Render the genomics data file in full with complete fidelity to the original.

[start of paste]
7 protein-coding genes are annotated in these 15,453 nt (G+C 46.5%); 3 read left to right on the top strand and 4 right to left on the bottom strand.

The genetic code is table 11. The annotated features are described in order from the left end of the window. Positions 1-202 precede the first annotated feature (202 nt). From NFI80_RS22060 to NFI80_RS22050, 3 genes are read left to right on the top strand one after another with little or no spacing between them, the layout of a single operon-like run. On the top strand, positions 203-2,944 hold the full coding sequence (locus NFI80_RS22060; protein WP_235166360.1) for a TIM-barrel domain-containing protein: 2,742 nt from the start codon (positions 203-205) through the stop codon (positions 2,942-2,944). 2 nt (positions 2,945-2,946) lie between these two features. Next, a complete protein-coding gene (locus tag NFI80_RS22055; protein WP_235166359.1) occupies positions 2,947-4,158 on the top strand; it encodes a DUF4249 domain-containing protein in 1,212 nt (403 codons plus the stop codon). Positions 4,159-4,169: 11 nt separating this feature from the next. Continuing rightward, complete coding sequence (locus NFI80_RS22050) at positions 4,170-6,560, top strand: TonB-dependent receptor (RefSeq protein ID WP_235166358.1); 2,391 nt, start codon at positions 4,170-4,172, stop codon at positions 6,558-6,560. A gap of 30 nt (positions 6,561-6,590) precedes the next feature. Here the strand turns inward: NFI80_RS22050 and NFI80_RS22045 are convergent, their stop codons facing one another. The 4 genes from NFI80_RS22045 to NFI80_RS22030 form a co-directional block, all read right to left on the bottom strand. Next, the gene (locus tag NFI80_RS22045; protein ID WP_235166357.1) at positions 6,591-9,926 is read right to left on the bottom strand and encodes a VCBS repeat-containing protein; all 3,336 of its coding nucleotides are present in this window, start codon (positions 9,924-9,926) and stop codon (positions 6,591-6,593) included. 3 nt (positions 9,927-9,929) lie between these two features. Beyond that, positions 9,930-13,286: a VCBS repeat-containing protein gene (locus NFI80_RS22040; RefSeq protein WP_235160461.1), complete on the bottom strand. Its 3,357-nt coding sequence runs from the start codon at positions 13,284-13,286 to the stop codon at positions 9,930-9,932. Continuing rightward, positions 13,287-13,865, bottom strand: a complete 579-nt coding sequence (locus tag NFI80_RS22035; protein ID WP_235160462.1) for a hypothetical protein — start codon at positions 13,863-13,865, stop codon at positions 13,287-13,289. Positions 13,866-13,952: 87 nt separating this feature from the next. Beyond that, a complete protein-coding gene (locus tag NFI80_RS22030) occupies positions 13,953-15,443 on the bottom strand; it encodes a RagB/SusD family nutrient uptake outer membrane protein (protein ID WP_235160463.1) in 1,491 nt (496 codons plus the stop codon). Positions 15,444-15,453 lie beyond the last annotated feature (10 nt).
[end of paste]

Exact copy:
7 protein-coding genes are annotated in these 15,453 nt (G+C 46.5%); 3 read left to right on the top strand and 4 right to left on the bottom strand.

The genetic code is table 11. The annotated features are described in order from the left end of the window. Positions 1-202 precede the first annotated feature (202 nt). From NFI80_RS22060 to NFI80_RS22050, 3 genes are read left to right on the top strand one after another with little or no spacing between them, the layout of a single operon-like run. On the top strand, positions 203-2,944 hold the full coding sequence (locus NFI80_RS22060; protein WP_235166360.1) for a TIM-barrel domain-containing protein: 2,742 nt from the start codon (positions 203-205) through the stop codon (positions 2,942-2,944). 2 nt (positions 2,945-2,946) lie between these two features. Next, a complete protein-coding gene (locus tag NFI80_RS22055; protein WP_235166359.1) occupies positions 2,947-4,158 on the top strand; it encodes a DUF4249 domain-containing protein in 1,212 nt (403 codons plus the stop codon). Positions 4,159-4,169: 11 nt separating this feature from the next. Continuing rightward, complete coding sequence (locus NFI80_RS22050) at positions 4,170-6,560, top strand: TonB-dependent receptor (RefSeq protein ID WP_235166358.1); 2,391 nt, start codon at positions 4,170-4,172, stop codon at positions 6,558-6,560. A gap of 30 nt (positions 6,561-6,590) precedes the next feature. Here the strand turns inward: NFI80_RS22050 and NFI80_RS22045 are convergent, their stop codons facing one another. The 4 genes from NFI80_RS22045 to NFI80_RS22030 form a co-directional block, all read right to left on the bottom strand. Next, the gene (locus tag NFI80_RS22045; protein ID WP_235166357.1) at positions 6,591-9,926 is read right to left on the bottom strand and encodes a VCBS repeat-containing protein; all 3,336 of its coding nucleotides are present in this window, start codon (positions 9,924-9,926) and stop codon (positions 6,591-6,593) included. 3 nt (positions 9,927-9,929) lie between these two features. Beyond that, positions 9,930-13,286: a VCBS repeat-containing protein gene (locus NFI80_RS22040; RefSeq protein WP_235160461.1), complete on the bottom strand. Its 3,357-nt coding sequence runs from the start codon at positions 13,284-13,286 to the stop codon at positions 9,930-9,932. Continuing rightward, positions 13,287-13,865, bottom strand: a complete 579-nt coding sequence (locus tag NFI80_RS22035; protein ID WP_235160462.1) for a hypothetical protein — start codon at positions 13,863-13,865, stop codon at positions 13,287-13,289. Positions 13,866-13,952: 87 nt separating this feature from the next. Beyond that, a complete protein-coding gene (locus tag NFI80_RS22030) occupies positions 13,953-15,443 on the bottom strand; it encodes a RagB/SusD family nutrient uptake outer membrane protein (protein ID WP_235160463.1) in 1,491 nt (496 codons plus the stop codon). Positions 15,444-15,453 lie beyond the last annotated feature (10 nt).